Last Updated 18 May 2021

Rural Tourism Analysis

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Tourism is one of the primary catalysts in generating sustainable livelihood in India. India’s vast rural diversity and heritage offers tremendous opportunity for rural tourism. The idea of rural tourism was born out of the need to provide the first-hand experience of living in rural areas to the urban population and also as supplementary income for the local population.

The Ministry of Tourism in its Outcome Budget for 2011-2012 has emphasized on the need of giving greater focus to rural tourism with the objective of creating employment, with specific emphasis on the upliftment of the status of women and to encourage local arts and handicraft. Rural tourism has the potential of carrying the additional burden of uplifting poverty and reducing migration towards urban areas.

This research paper aims at studying the status of rural tourism in India, looking into some initiatives that have already been undertaken, both by the Ministry (The Choti Haldwani Project at the foothills of Nainital) and by organisations (NGO ViaDesh, Delhi and Himalayan Homestays, Ladakh) in different parts of India and the way forward. The paper concentrates on the following major areas:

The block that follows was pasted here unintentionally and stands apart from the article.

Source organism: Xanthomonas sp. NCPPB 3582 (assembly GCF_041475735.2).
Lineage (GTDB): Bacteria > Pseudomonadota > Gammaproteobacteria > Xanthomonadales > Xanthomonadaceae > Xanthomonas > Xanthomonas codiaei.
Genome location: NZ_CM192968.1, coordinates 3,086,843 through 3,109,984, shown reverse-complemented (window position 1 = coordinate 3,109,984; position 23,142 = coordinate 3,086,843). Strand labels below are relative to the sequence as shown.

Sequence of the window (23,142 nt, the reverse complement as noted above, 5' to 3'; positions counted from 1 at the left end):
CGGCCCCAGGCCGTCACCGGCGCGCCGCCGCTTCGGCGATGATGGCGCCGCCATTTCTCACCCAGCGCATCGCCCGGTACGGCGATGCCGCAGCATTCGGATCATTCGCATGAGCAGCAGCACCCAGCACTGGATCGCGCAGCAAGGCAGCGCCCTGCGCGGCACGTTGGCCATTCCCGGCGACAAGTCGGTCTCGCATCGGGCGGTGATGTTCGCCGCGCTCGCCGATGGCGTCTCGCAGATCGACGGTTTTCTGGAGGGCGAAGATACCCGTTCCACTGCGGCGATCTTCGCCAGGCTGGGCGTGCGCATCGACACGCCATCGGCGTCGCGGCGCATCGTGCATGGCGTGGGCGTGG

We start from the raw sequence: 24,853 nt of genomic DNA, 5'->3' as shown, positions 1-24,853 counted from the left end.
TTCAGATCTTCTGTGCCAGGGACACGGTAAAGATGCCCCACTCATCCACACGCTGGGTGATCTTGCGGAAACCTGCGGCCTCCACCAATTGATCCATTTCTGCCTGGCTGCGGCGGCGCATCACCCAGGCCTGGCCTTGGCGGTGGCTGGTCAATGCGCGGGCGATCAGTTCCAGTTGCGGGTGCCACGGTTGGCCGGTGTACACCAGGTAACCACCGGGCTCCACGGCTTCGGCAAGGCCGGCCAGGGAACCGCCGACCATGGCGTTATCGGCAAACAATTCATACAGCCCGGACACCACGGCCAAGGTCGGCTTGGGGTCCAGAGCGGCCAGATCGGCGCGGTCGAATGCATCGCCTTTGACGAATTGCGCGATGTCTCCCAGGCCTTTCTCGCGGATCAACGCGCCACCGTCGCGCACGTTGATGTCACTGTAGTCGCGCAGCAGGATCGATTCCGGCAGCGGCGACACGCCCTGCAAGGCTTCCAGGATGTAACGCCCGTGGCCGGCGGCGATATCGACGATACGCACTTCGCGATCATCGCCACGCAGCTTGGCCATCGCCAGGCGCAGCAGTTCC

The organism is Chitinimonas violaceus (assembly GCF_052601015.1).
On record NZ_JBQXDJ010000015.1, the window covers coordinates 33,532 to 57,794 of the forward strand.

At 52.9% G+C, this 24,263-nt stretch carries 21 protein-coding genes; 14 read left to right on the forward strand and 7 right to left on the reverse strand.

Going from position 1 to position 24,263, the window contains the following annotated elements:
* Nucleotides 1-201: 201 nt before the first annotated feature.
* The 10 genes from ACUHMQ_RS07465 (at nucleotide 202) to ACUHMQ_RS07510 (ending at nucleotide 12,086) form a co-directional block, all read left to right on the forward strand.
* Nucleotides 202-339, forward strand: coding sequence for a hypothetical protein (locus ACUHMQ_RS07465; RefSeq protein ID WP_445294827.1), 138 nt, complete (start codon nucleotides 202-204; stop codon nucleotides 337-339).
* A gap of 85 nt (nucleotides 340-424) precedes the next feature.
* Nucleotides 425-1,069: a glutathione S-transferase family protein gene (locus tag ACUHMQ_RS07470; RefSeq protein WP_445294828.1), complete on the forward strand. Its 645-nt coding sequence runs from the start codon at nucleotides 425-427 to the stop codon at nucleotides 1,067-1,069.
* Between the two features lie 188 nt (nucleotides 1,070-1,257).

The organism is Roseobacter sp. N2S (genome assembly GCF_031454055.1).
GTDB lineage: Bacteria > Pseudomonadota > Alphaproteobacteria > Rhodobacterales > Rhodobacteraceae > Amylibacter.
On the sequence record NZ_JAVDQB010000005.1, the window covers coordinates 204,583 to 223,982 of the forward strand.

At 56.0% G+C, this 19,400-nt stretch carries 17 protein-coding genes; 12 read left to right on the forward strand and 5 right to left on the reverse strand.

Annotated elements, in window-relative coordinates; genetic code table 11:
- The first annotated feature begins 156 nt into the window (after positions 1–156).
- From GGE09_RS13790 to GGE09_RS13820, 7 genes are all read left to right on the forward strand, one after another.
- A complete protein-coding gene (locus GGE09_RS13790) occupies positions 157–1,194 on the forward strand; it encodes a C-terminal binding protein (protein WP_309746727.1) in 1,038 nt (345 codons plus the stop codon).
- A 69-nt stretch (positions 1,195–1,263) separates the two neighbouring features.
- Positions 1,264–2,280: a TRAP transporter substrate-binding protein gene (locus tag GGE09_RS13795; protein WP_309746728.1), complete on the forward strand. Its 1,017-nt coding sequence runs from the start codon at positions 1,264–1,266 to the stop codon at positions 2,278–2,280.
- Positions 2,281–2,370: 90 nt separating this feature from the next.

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  • Initiatives undertaken
  • Problems faced while trying to establish such initiatives
  • Infrastructure developed for this purpose
  • The finances involved
  • The impact of such initiatives
  • Its co-relation with eco-tourism and agri-tourism
  • Future plans

The government of India along with UN Development Programme (UNDP) has drafted policies and implemented some on the same lines by associating and granting funds to NGOs. Rural tourism will go a long way in realising some of the Millennium Development Goals (MDGs) laid out by the UNDP, to be achieved by 2015. “The air is soft and balmy. The wild flowers are in full bloom, and the butterfly is on the wing.

The grasshopper is singing his ceaseless song, and the bees are humming a chorus thereto. ” These are excerpts from Ruskin Bond’s novel “Mussoorie & Landour, Days of Wine and Roses”. Such is the beauty of the Indian landscape. Tourism in India is the biggest service industry contributing 6. 23% to GDP and providing a host of employment opportunities. With 5. 58 million Foreign Tourist Arrivals (FTAs) in 2010 and a provisional number of 2. 92 million during the first half of 2011, the tourism industry is pegged to grow at a rate of 9. 4% annually over the next decade.

It’s linkages with a myriad of sectors in the economy, like transport, construction, handicrafts, manufacturing, horticulture, agriculture, etc. , makes it a potential economy driver, while also becoming an effective tool for poverty alleviation and ensuring growth with equality. The focus, thus, is now on rural tourism, an avenue that provides immense possibilities and opportunities for inclusive growth and equality in rural India. The Ministry of Tourism (MoT) and the United Nations Development Programme (UNDP) have collaborated in an initiative named the Endogenous Tourism Project – Rural Tourism Scheme (ETP-RTS) on rural tourism.